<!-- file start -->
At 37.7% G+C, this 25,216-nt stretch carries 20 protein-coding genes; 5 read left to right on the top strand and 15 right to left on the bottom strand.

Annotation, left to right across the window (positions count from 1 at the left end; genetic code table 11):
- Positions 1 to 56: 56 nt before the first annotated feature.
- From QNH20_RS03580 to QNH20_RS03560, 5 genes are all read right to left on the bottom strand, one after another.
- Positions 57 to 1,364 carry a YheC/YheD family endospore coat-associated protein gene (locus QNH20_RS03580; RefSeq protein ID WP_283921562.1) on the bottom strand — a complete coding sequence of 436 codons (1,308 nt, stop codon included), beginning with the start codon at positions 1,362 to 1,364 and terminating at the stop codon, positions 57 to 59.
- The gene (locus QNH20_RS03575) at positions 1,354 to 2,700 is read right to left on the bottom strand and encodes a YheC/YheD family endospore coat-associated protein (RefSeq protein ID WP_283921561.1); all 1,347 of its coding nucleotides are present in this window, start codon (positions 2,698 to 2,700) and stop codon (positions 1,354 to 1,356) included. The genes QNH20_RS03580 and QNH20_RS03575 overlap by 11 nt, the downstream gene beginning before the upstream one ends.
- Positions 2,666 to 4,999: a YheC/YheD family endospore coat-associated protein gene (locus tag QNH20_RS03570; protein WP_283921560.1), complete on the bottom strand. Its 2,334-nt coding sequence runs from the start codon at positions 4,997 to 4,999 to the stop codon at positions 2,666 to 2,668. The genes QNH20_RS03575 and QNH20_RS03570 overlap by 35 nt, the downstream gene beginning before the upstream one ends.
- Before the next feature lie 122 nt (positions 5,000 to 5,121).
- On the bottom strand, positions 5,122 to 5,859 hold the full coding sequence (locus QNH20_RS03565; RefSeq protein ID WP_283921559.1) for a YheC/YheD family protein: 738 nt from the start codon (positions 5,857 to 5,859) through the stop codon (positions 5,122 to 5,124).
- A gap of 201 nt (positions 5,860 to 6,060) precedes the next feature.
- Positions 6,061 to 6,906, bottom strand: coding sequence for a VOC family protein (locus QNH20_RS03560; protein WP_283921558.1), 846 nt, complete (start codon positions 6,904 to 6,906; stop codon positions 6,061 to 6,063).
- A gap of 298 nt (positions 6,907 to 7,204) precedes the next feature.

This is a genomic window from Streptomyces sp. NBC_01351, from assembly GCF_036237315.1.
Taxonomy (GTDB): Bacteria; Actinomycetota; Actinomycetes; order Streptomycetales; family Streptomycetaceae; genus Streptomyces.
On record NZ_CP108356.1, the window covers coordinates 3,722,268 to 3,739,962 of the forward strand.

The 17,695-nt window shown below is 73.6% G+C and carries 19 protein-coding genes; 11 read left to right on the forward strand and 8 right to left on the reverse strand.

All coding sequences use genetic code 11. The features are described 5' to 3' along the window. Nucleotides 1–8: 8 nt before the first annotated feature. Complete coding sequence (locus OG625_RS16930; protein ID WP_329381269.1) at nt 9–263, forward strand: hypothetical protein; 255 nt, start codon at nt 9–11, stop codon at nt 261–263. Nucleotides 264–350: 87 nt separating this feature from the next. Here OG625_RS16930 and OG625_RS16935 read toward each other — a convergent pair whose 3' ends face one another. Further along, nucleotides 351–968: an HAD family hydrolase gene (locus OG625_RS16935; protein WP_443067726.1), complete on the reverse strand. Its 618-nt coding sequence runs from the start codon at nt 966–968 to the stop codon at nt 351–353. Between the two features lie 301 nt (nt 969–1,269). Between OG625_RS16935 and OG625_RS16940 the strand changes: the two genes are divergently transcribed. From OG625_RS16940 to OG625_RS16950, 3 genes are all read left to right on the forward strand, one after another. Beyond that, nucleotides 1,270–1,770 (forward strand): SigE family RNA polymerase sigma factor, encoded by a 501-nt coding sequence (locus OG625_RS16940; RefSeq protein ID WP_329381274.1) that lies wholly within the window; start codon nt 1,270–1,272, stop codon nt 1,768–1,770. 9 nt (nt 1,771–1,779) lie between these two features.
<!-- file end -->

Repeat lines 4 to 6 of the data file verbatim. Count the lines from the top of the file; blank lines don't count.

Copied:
- From QNH20_RS03580 to QNH20_RS03560, 5 genes are all read right to left on the bottom strand, one after another.
- Positions 57 to 1,364 carry a YheC/YheD family endospore coat-associated protein gene (locus QNH20_RS03580; RefSeq protein ID WP_283921562.1) on the bottom strand — a complete coding sequence of 436 codons (1,308 nt, stop codon included), beginning with the start codon at positions 1,362 to 1,364 and terminating at the stop codon, positions 57 to 59.
- The gene (locus QNH20_RS03575) at positions 1,354 to 2,700 is read right to left on the bottom strand and encodes a YheC/YheD family endospore coat-associated protein (RefSeq protein ID WP_283921561.1); all 1,347 of its coding nucleotides are present in this window, start codon (positions 2,698 to 2,700) and stop codon (positions 1,354 to 1,356) included. The genes QNH20_RS03580 and QNH20_RS03575 overlap by 11 nt, the downstream gene beginning before the upstream one ends.